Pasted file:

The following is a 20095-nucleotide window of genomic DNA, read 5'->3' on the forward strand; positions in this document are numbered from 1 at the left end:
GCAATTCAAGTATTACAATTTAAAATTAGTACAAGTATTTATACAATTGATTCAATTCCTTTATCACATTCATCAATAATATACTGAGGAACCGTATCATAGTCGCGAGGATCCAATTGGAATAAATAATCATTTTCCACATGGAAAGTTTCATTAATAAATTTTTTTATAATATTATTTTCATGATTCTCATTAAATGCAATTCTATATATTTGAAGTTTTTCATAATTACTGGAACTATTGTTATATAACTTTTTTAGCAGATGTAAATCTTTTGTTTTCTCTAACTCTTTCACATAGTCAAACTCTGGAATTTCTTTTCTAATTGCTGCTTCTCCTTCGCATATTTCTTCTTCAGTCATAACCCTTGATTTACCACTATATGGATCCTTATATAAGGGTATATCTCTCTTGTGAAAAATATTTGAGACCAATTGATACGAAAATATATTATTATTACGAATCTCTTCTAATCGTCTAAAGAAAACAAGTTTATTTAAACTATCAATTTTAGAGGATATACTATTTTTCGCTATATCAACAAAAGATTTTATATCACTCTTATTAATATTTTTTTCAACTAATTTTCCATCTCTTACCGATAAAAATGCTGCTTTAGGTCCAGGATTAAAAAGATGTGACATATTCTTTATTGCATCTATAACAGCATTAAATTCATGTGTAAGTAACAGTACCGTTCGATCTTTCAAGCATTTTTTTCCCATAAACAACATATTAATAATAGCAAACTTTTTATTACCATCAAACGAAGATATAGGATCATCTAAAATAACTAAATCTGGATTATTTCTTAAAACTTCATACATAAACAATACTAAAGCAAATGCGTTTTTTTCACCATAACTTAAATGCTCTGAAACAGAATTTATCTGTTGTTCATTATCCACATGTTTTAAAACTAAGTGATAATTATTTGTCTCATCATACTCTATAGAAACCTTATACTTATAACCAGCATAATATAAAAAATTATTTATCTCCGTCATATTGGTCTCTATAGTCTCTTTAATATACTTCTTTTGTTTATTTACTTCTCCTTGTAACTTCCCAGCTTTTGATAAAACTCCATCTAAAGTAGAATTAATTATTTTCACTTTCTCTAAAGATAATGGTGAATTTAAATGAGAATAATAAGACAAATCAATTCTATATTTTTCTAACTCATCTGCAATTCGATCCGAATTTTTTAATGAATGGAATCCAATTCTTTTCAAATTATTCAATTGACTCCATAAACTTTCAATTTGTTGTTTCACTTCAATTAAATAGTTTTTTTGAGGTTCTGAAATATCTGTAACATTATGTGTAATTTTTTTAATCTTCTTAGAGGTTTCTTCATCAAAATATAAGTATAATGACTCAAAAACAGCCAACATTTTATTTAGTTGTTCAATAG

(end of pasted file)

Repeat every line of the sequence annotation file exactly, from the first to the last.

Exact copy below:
The following is a 20095-nucleotide window of genomic DNA, read 5'->3' on the forward strand; positions in this document are numbered from 1 at the left end:
GCAATTCAAGTATTACAATTTAAAATTAGTACAAGTATTTATACAATTGATTCAATTCCTTTATCACATTCATCAATAATATACTGAGGAACCGTATCATAGTCGCGAGGATCCAATTGGAATAAATAATCATTTTCCACATGGAAAGTTTCATTAATAAATTTTTTTATAATATTATTTTCATGATTCTCATTAAATGCAATTCTATATATTTGAAGTTTTTCATAATTACTGGAACTATTGTTATATAACTTTTTTAGCAGATGTAAATCTTTTGTTTTCTCTAACTCTTTCACATAGTCAAACTCTGGAATTTCTTTTCTAATTGCTGCTTCTCCTTCGCATATTTCTTCTTCAGTCATAACCCTTGATTTACCACTATATGGATCCTTATATAAGGGTATATCTCTCTTGTGAAAAATATTTGAGACCAATTGATACGAAAATATATTATTATTACGAATCTCTTCTAATCGTCTAAAGAAAACAAGTTTATTTAAACTATCAATTTTAGAGGATATACTATTTTTCGCTATATCAACAAAAGATTTTATATCACTCTTATTAATATTTTTTTCAACTAATTTTCCATCTCTTACCGATAAAAATGCTGCTTTAGGTCCAGGATTAAAAAGATGTGACATATTCTTTATTGCATCTATAACAGCATTAAATTCATGTGTAAGTAACAGTACCGTTCGATCTTTCAAGCATTTTTTTCCCATAAACAACATATTAATAATAGCAAACTTTTTATTACCATCAAACGAAGATATAGGATCATCTAAAATAACTAAATCTGGATTATTTCTTAAAACTTCATACATAAACAATACTAAAGCAAATGCGTTTTTTTCACCATAACTTAAATGCTCTGAAACAGAATTTATCTGTTGTTCATTATCCACATGTTTTAAAACTAAGTGATAATTATTTGTCTCATCATACTCTATAGAAACCTTATACTTATAACCAGCATAATATAAAAAATTATTTATCTCCGTCATATTGGTCTCTATAGTCTCTTTAATATACTTCTTTTGTTTATTTACTTCTCCTTGTAACTTCCCAGCTTTTGATAAAACTCCATCTAAAGTAGAATTAATTATTTTCACTTTCTCTAAAGATAATGGTGAATTTAAATGAGAATAATAAGACAAATCAATTCTATATTTTTCTAACTCATCTGCAATTCGATCCGAATTTTTTAATGAATGGAATCCAATTCTTTTCAAATTATTCAATTGACTCCATAAACTTTCAATTTGTTGTTTCACTTCAATTAAATAGTTTTTTTGAGGTTCTGAAATATCTGTAACATTATGTGTAATTTTTTTAATCTTCTTAGAGGTTTCTTCATCAAAATATAAGTATAATGACTCAAAAACAGCCAACATTTTATTTAGTTGTTCAATAG